There are many kinds of concept maps. Perhaps the most common are: hierarchical concept maps, spider concept map, and flow charts.

Hierarchical concept maps demonstrate the hierarchy between concepts. They start with the most important topic at the top that will be used to organize all the other content (e.g. “Presidents,” “Science Games,” or “Environmental Policy”). Then additional concepts are written, connected with lines (often with arrows to show directionality of the relationship). For instance, relationships like A causes B (“sugar causes cavities”) or A includes B (“Presidents include Abraham Lincoln”) can be visualized with a concept with an arrow pointing to another concept, and a relational word in between.

An example concept map (Source: )

Spider concept maps have the keyword in the middle as a central concept, with various sub-topics that branch out. These sub-topics also have additional sub-topics, and so on.

Flowcharts are diagrams that lead the viewer down various branching paths based upon conditions. For example, a flowchart to diagnose the root cause of a technical problem may ask: “Is the warning light flashing?” Yes / No. The flowchart can then branch two or more different directions based upon whether something is true or false. By following the path of a flowchart to beginning to end, the viewer can reach a certain conclusion.



Concept maps are closely related to constructivist learning theory, which posits that learners actively construct new knowledge; discovery learning theory and David Ausubel’s theory of meaningful learning. Joseph D. Novak developed concept mapping in 1970s at Cornell University to capture students’ emerging science knowledge. His work is based on Ausubel, who underscored the importance of prior knowledge for learning.


Concept Mapping Ideas for the Classroom

Concept maps are an excellent way to improve common ground between people. For example, a teacher can ask students to create various concept maps to demonstrate their current understanding of various topics.

  • Learners can create Personal Learning Network Maps (based upon connectivist learning theory) that can demonstrate all the various sources of knowledge that they use to learn.
  • Students can create concept maps while working on a research project to help keep track of their knowledge of a research topic or to help outline a research paper.
  • Students of English or foreign language courses can create vocabulary word maps to demonstrate the relationship between various words, definitions, word roots and affixes.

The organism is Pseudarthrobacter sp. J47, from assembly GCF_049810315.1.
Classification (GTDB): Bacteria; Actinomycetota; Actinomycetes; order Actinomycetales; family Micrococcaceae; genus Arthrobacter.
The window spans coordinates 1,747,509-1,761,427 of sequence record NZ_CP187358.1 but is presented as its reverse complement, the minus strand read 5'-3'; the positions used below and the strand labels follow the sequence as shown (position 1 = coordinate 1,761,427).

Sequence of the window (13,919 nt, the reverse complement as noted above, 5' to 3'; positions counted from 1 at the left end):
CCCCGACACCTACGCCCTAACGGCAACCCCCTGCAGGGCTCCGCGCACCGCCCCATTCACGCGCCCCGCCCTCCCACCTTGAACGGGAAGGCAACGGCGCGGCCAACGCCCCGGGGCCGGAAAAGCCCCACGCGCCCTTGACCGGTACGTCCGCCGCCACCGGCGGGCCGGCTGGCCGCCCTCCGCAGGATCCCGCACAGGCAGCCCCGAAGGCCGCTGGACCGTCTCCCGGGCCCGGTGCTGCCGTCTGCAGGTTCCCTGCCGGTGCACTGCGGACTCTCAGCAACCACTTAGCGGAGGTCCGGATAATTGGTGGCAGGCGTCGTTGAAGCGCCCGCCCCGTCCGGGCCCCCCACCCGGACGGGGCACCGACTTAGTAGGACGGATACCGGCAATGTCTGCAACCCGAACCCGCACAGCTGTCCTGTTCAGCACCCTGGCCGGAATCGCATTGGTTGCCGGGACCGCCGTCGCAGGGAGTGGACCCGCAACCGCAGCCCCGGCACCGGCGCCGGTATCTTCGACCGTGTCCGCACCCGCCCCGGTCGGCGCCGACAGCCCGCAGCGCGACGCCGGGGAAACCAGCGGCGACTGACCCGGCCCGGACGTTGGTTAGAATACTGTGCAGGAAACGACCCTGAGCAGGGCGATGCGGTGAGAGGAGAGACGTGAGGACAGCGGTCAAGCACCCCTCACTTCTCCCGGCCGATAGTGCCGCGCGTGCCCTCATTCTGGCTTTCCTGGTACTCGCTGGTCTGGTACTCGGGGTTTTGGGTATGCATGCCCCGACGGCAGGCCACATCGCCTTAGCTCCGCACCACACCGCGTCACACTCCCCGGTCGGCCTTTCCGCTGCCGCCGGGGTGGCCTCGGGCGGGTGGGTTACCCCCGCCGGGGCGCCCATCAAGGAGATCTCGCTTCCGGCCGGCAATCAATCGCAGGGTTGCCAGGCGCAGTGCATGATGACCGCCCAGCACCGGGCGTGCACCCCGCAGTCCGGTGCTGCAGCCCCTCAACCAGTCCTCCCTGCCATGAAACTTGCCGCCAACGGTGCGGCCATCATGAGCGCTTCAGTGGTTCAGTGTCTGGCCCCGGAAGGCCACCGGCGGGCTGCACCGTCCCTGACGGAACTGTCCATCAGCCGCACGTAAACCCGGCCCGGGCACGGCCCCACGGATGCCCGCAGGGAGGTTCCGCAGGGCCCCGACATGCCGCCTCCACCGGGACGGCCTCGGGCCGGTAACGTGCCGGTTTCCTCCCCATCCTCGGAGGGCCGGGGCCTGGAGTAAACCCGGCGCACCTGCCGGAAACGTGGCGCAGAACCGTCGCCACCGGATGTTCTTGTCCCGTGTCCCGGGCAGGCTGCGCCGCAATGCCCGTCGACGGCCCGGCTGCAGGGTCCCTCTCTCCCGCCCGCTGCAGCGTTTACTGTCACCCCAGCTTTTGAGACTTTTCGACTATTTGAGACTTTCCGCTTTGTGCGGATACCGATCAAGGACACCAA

Useful concept mapping tools include:

  • Poplet – an excellent mind map creation tool that also allows images, hand drawn sketches, and YouTube video clips. Also supports collaboration, making it useful for group work or for teacher support.



  • CMap Toolsa popular mind map tool developed by the Institute for Human and Machine Cognition.



  • Nesbit, J., & Adesope, O. (2006). Learning With Concept and Knowledge Maps: A Meta-Analysis Review of Educational Research, 76 (3), 413-448 DOI: 10.3102/00346543076003413
    Redford, J., Thiede, K., Wiley, J., & Griffin, T. (2012).
  • Concept mapping improves metacomprehension accuracy among 7th graders. Learning and Instruction, 22 (4), 262-270 DOI: 10.1016/j.learninstruc.2011.10.007

Creating Educational Card Games with Card Game Toolkit


Games can be useful tools for education — they are fun and engaging experiences that can teach a wide variety of skills and concepts! They come in a wide variety of formats, including digital games (mobile, console, video games) and tabletop games (card games, board games, collectible trading card games).

In this guide, we focus on tabletop games. Tabletop games have many benefits and advantages. They include:

  • Practicing valuable skills. Games provide opportunities to practice important skills such as creativity, problem solving, planning, and strategic thinking.
  • Social interaction with friends, family or peers. Quality time can be hard to find — games can provide a memorable bonding experience.
  • Short length of time needed to play. Tabletop games don’t require a huge time commitment – usually 30 minutes to a few hours.
  • Relatively low cost. Board games tend to be fairly cheap — usually ranging from $10 to $30, making them a good value.

What are some examples of games that are great for learning?

Some of our favorite games include:

Apples to Apples Junior – The Game of Crazy Combinations! – a funny party game involving word associations — quickly choose a word (red apple) that matches an adjective (green apple). The judge for that round chooses the best match. This game is useful for English Language Learners (ELL). You can buy the game for about $10 here.